Stanford: The Future of the Internet (Audio Course)

An interesting class from Stanford.

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lynda.com: Python 3 – Essential Training (Video Course)

PythonPython become one of the languages of choice for many applications.

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eBooks: Preferred book formats in the digital era

It was in the mid 90s when I read a Gartner study that predicted the end of the photographic film era and the rapid shift to digital photography. By that time I was shooting dia slides, using a large SLR camera, and the strange idea that something digital will be able to replace film seemed quite remote. However, things accelerated, and, in 2000, I got my first digital camera.

Today, if someone would predict that in a few years the number of books distributed in digital format will exceed those printed (on dead trees!), I wouldn’t be that surprised.

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OS X: How to backup the Mac OS X Install DVD?

ToastI recently decided to make some Mac OS X installation tests, and, to avoid destroying the original Apple Install DVDs, I thought it would be great to first make some backups of the disks.

And so I discovered the intricacies of the Apple hybrid disks…

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OS X: How to get nice screen shots?

grabIt’s this outstanding attention to details one of the reasons I like the Apple products.

I was using the Mac OS X Grab application for long time already, but it was just recently that I discovered the special keyboard shortcuts, more precisely the differences between using them and directly using the Grab application.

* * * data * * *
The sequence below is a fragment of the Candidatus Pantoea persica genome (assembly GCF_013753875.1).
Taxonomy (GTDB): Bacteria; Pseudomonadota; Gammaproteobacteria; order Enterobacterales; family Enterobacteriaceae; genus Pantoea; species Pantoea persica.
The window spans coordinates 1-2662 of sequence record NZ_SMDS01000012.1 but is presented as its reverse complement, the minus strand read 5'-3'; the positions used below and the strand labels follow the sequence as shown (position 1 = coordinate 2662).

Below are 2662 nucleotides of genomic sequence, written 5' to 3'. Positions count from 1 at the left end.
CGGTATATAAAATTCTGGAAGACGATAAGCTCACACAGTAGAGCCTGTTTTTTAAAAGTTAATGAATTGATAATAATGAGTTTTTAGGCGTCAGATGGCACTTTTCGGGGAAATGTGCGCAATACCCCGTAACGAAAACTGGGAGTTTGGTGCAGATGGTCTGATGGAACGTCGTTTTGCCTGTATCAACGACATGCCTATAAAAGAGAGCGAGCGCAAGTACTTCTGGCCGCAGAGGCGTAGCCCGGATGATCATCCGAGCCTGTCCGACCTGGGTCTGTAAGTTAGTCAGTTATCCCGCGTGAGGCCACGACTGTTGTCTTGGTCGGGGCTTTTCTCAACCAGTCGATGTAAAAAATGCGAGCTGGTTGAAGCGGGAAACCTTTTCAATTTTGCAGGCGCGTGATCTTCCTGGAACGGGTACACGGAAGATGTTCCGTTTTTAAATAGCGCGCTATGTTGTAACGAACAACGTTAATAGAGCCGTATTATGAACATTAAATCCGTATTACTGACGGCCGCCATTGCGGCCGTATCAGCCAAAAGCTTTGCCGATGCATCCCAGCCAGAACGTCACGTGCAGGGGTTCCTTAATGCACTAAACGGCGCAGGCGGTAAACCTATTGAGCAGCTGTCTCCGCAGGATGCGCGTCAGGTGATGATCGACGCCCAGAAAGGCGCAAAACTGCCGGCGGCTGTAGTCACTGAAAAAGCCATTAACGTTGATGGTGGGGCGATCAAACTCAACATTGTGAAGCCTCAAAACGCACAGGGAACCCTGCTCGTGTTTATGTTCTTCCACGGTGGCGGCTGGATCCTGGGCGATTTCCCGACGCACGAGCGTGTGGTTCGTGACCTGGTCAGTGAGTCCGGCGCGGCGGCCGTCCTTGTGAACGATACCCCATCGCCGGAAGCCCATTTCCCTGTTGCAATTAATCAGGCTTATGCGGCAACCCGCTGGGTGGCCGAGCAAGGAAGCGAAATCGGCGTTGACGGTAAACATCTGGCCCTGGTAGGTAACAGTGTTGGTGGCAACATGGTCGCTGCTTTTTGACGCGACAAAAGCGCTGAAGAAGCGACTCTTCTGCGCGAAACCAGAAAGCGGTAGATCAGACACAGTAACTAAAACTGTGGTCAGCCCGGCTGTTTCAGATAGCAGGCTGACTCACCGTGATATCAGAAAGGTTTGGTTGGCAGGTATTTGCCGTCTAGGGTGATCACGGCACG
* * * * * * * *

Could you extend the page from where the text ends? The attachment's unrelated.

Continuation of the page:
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OS X: Where do various programs store licensing information?

Have you wondered where some programs store the licensing data, or various information to account for time limited or to count for limited demo/test licenses?

Well, these files should be shared between all users. Then… take a look at /Users/Shared!

With the default configuration, Finder will probably not show you what you expect, but open a Terminal window and type

ls -lA /Users/Shared

You’ll probably notice some hidden files, with names starting with dot. Deleting some might even reset your demo licenses!

Enjoy!

OS X: How to write to a NTFS disk?

windowsNTFS support is available in Mac OS X for some versions already, but only reading from NTFS is currently (v10.6.4) possible.

Like it or not, there are moments when we need to share files with other non Apple computers (Windows, Linux). I dedicated a slim USB powered disk for this and I thought that formatting it as FAT32 is the best option in terms of portability. As long as you have only small files, FAT32 is fine, but if you need to transfer files larger than 2 GB (like .iso images, movies), FAT32 is no longer appropriate, and a solution based on NTFS needs to be considered.

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